Just a couple of days after receiving my A level results, I packed my bags and left to work for a bank in London. It soon became apparent to me at this time in the late 80’s that computers were going to be a huge part of life so I funded myself as a mature student to go to university to study Computer Science, Business management and French. I was offered an unconditional place but on arriving experienced my first serious discrimination. I was told that the University could not accept responsibility for me. This fired me up to put my case that I had lived independently not only at boarding school but as a working adult. They gave me a month’s trial. I set to work lobbying the Student Union to have disability represented on the council. Eventually they ratified a post, I was elected and set to work to help having buildings adapted for the many other existing and future students as well as offering advice on grants etc. I worked on access issues to a new University building that had won Architectural awards , so when the Queen came to open it , I was invited to have tea with her (but was by the Vice Chancellor not to mention the initial problems I had encountered!)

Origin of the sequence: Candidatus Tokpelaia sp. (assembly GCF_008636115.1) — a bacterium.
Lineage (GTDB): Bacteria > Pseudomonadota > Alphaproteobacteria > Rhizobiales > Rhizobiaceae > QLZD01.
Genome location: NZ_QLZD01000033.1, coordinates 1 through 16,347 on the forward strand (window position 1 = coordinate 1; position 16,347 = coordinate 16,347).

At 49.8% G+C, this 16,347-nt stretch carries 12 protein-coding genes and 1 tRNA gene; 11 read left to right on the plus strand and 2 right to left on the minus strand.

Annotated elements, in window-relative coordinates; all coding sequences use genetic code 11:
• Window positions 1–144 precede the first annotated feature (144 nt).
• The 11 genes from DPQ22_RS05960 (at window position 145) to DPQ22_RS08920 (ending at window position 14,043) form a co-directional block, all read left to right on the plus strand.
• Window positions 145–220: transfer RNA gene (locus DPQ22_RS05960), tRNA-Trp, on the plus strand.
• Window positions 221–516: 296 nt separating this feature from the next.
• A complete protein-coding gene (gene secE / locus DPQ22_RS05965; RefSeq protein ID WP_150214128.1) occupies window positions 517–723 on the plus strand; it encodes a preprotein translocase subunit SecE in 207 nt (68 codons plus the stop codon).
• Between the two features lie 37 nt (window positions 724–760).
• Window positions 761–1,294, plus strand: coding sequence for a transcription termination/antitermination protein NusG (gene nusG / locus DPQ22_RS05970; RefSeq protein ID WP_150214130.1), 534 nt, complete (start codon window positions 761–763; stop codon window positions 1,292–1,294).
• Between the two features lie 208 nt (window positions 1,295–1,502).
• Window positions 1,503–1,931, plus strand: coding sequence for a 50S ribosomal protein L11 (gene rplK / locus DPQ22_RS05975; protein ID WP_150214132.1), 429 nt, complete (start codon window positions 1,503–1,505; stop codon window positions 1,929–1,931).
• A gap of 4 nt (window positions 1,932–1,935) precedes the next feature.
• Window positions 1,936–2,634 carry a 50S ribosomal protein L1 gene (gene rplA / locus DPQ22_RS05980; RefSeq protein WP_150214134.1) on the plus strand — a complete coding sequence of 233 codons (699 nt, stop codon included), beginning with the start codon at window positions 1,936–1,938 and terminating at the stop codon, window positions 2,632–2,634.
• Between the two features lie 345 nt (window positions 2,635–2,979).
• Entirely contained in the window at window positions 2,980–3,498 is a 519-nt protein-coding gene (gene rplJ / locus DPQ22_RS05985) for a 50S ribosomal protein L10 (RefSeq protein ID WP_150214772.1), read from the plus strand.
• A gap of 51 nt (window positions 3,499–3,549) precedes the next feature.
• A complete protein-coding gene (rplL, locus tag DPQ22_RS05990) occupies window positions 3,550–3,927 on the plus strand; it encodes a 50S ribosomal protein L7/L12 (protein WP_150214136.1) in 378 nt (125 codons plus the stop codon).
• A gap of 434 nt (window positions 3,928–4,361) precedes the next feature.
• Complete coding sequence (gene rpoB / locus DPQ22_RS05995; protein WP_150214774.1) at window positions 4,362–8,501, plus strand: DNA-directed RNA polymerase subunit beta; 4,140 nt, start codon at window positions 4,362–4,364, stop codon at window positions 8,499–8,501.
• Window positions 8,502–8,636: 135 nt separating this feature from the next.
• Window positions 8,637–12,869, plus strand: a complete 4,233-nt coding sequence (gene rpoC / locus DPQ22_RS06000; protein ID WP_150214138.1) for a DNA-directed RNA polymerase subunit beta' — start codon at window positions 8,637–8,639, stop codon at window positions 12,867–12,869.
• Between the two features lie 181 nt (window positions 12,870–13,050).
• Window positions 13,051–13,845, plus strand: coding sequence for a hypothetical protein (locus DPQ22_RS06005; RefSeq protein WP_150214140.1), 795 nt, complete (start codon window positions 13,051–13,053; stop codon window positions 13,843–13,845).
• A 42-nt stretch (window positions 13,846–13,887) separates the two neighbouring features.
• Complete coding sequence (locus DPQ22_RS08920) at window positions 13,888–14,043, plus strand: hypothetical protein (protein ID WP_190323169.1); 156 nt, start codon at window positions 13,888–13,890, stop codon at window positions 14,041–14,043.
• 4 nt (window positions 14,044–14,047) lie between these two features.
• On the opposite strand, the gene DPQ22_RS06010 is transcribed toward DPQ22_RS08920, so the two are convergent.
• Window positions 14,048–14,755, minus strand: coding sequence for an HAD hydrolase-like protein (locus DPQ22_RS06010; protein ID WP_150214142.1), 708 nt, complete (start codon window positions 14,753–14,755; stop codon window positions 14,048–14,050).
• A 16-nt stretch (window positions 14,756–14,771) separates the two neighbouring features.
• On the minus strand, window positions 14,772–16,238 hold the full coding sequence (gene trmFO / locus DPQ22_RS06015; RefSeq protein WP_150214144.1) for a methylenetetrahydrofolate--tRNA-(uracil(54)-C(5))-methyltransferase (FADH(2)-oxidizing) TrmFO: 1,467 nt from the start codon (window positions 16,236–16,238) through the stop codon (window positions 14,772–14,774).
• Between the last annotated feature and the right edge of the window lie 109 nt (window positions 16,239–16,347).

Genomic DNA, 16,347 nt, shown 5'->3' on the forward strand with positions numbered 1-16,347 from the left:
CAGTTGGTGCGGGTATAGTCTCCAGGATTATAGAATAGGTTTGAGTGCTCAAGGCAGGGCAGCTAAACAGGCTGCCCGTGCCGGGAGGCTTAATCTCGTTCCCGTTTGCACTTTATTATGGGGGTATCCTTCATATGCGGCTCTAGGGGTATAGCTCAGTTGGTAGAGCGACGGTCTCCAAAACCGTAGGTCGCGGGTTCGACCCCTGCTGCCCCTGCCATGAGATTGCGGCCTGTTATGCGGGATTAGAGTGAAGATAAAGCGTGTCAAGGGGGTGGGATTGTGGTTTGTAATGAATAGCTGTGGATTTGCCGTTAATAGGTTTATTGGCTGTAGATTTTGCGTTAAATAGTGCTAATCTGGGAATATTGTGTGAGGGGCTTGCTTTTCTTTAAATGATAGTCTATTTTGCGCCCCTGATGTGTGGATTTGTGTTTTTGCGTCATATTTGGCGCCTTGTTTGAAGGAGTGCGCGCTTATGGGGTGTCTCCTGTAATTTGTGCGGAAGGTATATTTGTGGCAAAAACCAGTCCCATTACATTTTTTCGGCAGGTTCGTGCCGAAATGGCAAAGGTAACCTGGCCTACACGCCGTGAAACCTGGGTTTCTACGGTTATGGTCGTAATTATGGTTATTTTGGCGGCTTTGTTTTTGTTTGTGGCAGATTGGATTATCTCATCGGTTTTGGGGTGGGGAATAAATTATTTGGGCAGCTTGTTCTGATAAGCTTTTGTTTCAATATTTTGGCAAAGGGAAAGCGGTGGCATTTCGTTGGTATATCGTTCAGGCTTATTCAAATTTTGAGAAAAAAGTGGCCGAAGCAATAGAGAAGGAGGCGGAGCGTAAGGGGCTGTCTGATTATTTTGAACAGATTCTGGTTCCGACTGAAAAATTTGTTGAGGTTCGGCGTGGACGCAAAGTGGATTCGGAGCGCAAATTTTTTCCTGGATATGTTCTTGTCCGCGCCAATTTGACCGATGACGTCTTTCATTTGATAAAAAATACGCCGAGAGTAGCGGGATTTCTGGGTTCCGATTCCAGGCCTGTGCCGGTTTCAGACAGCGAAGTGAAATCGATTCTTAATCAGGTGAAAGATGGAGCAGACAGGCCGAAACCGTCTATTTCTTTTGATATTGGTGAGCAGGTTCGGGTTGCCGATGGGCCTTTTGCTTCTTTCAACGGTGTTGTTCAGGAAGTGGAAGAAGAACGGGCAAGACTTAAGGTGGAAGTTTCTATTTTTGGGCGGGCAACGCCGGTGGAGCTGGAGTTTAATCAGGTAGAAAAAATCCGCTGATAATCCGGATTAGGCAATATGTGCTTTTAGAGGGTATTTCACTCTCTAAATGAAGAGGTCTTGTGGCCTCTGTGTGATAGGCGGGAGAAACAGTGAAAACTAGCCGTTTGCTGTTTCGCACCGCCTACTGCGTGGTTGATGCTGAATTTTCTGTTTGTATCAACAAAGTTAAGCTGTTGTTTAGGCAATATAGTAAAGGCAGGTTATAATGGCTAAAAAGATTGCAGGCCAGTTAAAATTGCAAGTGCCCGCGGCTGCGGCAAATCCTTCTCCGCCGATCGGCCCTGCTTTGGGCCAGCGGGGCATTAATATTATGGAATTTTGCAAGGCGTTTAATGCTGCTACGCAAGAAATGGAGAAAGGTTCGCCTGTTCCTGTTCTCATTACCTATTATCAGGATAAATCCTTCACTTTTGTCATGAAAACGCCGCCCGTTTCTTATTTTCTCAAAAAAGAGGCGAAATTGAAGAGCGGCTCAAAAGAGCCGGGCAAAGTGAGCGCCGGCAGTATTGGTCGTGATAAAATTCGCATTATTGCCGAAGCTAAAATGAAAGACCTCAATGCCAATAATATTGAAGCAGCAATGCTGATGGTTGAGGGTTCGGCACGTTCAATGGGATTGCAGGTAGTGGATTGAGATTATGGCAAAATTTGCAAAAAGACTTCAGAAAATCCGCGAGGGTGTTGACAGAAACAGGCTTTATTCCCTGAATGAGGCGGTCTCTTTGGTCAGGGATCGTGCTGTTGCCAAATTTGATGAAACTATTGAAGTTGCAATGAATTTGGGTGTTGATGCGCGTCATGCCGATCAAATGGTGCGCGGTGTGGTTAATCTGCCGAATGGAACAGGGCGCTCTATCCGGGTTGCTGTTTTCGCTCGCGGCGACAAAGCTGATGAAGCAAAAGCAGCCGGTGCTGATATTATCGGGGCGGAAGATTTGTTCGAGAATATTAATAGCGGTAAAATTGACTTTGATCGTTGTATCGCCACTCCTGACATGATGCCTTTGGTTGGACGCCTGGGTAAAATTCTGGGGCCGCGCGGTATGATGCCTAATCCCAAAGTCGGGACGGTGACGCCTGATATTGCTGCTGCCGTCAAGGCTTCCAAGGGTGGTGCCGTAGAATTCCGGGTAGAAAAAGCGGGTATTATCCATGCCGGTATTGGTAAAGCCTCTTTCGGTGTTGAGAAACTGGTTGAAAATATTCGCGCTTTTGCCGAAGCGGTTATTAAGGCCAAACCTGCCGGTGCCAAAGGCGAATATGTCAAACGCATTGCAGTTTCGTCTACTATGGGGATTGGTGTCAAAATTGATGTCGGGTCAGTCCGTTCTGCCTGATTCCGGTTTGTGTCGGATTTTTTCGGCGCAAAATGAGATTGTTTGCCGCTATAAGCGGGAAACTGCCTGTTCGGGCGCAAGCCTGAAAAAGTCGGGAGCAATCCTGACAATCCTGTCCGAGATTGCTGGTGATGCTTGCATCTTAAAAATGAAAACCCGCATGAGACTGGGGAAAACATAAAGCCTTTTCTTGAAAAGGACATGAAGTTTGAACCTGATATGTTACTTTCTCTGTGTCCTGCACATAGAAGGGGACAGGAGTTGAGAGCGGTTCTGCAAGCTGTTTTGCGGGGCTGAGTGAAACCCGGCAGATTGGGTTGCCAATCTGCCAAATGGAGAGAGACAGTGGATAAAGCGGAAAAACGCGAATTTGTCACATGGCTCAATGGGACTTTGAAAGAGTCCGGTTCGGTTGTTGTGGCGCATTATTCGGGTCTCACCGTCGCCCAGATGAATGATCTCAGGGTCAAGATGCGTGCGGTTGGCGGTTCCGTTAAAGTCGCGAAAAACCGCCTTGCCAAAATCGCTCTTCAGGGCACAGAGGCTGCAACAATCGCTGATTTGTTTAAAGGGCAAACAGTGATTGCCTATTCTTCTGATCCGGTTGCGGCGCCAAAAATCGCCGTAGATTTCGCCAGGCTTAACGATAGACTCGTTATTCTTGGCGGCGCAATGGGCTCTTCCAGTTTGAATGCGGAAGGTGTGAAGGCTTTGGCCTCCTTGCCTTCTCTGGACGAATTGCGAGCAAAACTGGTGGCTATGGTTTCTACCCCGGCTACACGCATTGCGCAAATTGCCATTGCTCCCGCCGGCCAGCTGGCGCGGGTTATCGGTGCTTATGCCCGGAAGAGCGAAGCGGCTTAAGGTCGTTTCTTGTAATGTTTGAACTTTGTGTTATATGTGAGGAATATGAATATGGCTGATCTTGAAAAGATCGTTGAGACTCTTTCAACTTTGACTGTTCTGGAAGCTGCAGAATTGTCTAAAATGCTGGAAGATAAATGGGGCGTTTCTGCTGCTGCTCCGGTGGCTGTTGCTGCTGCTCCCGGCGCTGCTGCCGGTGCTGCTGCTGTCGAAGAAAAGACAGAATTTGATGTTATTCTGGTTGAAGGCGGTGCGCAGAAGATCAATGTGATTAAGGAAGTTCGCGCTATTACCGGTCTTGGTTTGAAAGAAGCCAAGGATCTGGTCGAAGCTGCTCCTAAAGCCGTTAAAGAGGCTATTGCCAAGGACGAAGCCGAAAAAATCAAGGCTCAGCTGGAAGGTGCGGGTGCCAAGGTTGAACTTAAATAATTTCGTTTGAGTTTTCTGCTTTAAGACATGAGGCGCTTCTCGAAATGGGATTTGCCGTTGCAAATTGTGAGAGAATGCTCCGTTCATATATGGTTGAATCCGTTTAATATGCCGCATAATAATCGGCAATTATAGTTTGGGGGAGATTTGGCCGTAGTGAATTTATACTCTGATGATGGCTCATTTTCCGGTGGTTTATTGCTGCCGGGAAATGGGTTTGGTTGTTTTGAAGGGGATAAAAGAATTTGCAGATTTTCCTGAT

After University I set a career path in public service. I worked as a Civil Servant before moving to Local Government where I specialised in Rural and accessible Transport Solutions winning numerous awards for my innovative projects some of which are still running some 18 years later! I then took a senior role as the principal officer managing the department that looks after the entire transport network for the city of York but my life was about to change dramatically.